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There have been many fictionalized movie accounts of historical figures lately. Last year we learned “the truth” about William Shakespeare in Anonymous and we will soon see Abraham Lincoln battle vampires in Abraham Lincoln: Vampire Hunter. Now we have the fun of John Cusack hamming it up as Edgar Allen Poe in the gothic mystery The Raven.
In 1849, Poe is a penniless writer who enjoys a drink. He is unable to pay his bar tab and struggling to even get published in the Baltimore Patriot. He is also about to be engaged to the very beautiful Emily (Alice Eve) against her father‘s (Brendan Gleeson) wishes.
Then murder most foul stalks the streets of Baltimore when a killer starts using Poe’s stories as inspiration. A young police detective, Inspector Emmett Fields (Luke Evans), is in charge of the investigation and recruits Poe’s help. But the stakes are upped when the killer kidnaps Emily and demands that Poe write about his murders if he wants to save Emily’s life.
The Raven is the first movie to be made by James McTeigue without the Wachowski Brothers. He showed promise with V for Vendetta but dipped when he directed reshoots for The Invasion as well as the action movie Ninja Assassin. With The Raven, McTeigue attempts a Tim Burton-style gothic horror mystery within a historical framework, but it comes off more as a cross between the Hughes Brothers’ adaptation of From Hell, Guy Ritchie’s Sherlock Holmes and the Doctor Who episode “The Unicorn and the Wasp.”
McTeigue shows signs of an action-movie hangover; CGI bullets fly in air, CGI blood splatters in your face and the killer in his cloak and hat looks very much like V and is capable of extraordinary physical feats. He does give us a visually striking movie that is rich in a period detail with a dark look throughout. The Raven is a very fast-paced movie that does not allow boredom to settle in, but it is too stylized for its own good.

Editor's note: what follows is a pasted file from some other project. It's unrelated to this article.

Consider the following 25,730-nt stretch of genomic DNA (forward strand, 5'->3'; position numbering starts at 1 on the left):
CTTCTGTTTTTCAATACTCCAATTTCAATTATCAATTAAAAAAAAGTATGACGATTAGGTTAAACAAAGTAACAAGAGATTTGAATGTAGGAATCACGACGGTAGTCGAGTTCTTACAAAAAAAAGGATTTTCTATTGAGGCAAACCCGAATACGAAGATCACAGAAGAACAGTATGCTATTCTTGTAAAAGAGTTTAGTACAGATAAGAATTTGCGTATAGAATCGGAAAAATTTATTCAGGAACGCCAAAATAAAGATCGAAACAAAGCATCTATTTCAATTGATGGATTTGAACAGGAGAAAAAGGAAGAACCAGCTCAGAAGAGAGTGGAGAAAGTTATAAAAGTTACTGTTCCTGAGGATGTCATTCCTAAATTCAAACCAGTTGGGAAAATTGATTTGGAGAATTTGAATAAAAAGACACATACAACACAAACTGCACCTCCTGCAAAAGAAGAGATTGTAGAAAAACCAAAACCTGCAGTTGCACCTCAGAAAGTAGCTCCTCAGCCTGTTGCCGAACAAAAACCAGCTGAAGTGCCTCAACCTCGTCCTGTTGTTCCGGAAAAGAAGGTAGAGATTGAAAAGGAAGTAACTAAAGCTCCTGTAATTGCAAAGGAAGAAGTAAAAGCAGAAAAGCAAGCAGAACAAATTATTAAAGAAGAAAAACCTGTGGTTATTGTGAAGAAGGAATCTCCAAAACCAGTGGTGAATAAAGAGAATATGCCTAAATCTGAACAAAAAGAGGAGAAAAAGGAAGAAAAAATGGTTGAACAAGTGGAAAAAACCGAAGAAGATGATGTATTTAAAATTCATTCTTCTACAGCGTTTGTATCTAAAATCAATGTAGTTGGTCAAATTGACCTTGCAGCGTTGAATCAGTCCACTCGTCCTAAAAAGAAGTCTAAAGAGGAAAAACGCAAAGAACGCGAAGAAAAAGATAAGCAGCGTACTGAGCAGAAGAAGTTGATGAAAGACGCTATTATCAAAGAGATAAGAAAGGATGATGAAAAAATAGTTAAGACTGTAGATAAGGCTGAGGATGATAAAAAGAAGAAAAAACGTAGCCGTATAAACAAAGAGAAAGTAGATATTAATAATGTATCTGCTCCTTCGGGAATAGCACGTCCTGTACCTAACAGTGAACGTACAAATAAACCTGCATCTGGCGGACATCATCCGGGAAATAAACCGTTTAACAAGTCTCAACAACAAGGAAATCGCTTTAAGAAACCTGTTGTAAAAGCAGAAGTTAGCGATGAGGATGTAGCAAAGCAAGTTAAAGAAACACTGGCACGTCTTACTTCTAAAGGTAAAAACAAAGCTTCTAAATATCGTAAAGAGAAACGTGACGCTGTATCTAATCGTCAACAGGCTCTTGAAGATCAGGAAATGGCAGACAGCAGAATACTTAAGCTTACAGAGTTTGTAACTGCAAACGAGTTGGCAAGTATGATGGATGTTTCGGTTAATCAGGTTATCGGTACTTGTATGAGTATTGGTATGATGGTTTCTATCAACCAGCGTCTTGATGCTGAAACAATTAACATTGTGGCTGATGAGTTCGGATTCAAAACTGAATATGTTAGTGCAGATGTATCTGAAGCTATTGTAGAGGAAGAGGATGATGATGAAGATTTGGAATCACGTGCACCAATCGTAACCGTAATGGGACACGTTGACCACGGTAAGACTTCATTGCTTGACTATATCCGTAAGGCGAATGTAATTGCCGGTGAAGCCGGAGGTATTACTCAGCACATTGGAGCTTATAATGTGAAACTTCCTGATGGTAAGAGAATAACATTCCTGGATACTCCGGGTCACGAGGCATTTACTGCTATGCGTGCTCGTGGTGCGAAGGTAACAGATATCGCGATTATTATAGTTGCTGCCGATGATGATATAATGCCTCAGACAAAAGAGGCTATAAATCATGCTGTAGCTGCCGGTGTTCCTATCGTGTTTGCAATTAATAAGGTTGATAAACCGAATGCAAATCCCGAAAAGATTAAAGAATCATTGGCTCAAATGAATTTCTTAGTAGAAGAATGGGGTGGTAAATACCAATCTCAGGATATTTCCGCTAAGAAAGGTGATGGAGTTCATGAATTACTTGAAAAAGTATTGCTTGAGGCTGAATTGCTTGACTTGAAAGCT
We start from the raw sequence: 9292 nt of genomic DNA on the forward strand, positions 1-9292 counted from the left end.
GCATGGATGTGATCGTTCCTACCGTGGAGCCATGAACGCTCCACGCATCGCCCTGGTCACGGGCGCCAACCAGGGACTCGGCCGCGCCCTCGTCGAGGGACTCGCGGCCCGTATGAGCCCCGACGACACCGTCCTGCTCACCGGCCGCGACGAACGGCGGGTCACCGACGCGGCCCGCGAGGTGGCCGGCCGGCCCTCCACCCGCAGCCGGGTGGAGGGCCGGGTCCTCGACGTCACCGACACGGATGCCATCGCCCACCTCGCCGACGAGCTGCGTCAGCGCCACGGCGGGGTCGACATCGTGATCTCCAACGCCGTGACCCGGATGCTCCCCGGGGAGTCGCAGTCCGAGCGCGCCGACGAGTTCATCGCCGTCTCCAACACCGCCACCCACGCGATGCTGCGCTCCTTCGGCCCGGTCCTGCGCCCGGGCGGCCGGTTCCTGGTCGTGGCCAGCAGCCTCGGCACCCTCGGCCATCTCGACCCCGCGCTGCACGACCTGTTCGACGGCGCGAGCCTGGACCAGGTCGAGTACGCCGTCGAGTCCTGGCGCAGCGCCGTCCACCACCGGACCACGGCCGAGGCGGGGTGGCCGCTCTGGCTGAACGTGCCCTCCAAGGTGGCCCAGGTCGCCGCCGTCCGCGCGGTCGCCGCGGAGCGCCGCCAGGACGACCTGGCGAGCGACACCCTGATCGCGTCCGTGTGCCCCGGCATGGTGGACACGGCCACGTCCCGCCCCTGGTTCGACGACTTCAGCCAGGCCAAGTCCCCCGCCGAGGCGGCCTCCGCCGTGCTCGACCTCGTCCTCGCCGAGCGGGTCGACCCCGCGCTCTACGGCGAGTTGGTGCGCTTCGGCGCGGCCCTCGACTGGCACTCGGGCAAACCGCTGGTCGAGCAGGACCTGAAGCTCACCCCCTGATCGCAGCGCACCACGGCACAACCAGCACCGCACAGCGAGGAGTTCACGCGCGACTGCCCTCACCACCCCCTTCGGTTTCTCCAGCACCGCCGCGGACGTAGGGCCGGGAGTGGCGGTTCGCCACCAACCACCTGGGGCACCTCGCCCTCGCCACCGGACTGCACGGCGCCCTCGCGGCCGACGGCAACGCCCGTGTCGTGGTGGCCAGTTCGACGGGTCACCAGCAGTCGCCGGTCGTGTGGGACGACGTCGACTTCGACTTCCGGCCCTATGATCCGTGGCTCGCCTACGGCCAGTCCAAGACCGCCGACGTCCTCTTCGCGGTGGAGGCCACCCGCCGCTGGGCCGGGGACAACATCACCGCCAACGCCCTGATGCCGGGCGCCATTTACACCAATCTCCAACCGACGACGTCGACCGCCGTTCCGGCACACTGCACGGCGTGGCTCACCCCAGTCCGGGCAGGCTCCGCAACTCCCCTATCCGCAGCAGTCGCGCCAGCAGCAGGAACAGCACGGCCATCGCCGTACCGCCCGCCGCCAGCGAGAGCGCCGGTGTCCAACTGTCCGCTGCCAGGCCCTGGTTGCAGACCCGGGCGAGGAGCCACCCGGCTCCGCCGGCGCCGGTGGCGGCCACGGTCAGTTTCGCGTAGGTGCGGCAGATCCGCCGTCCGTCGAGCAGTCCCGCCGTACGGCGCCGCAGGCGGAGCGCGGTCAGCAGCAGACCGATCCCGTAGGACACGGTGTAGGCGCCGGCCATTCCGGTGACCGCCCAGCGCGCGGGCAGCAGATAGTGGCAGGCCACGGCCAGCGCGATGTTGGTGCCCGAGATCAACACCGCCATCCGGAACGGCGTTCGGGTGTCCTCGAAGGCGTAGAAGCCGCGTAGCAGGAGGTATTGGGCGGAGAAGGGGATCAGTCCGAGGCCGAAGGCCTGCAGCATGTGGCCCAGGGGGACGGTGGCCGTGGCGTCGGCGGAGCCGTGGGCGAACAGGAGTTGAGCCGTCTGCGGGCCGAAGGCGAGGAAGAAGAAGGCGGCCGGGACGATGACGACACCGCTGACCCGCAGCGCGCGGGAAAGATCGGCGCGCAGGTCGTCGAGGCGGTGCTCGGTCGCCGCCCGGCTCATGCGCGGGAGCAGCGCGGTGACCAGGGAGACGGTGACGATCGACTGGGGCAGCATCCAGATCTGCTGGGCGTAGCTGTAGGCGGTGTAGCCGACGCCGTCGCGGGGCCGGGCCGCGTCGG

As a story, The Raven could easily have been set in the modern day — it nothing from its 19th Century setting. It could have easily have been a movie about a crime novelist who is jaded or struggling for inspiration and a serial killer who uses his/her stories to conduct crimes. That is just a possibility. The idea of using Poe and his poems is more a way of giving the movie more legitimacy and they are recognizable stories, even to people who have not read them.
Cusack is entertainingly bad in The Raven, giving us an over-the-top, Nicolas Cage-esque performance. He is wonderfully miscast as Poe, a man who is meant to be grief-stricken, confrontational and a romantic. He’s also intelligent with Sherlock Holmes levels of deduction. He has little chemistry with Eve and Evans was his opposite, giving a very understated performance. Generally the whole movie was miscast.
There are moments of unintentional comedy in the movie as well. Sometimes it is from Cusack yelling in full literary speaking mode, other times it’s the police’s willingness to use violence or the killer’s near superhuman abilities. These moments, topped with Cusack’s performance, make The Raven surprisingly entertaining in a way that the filmmakers likely did not attend.
It is obvious that McTeigue and the writers were trying to make their own version of Sleepy Hollow, but it ended coming across more like From Hell. It is not a terrible movie, but it’s at least watchable — more of a noble failure then anything else.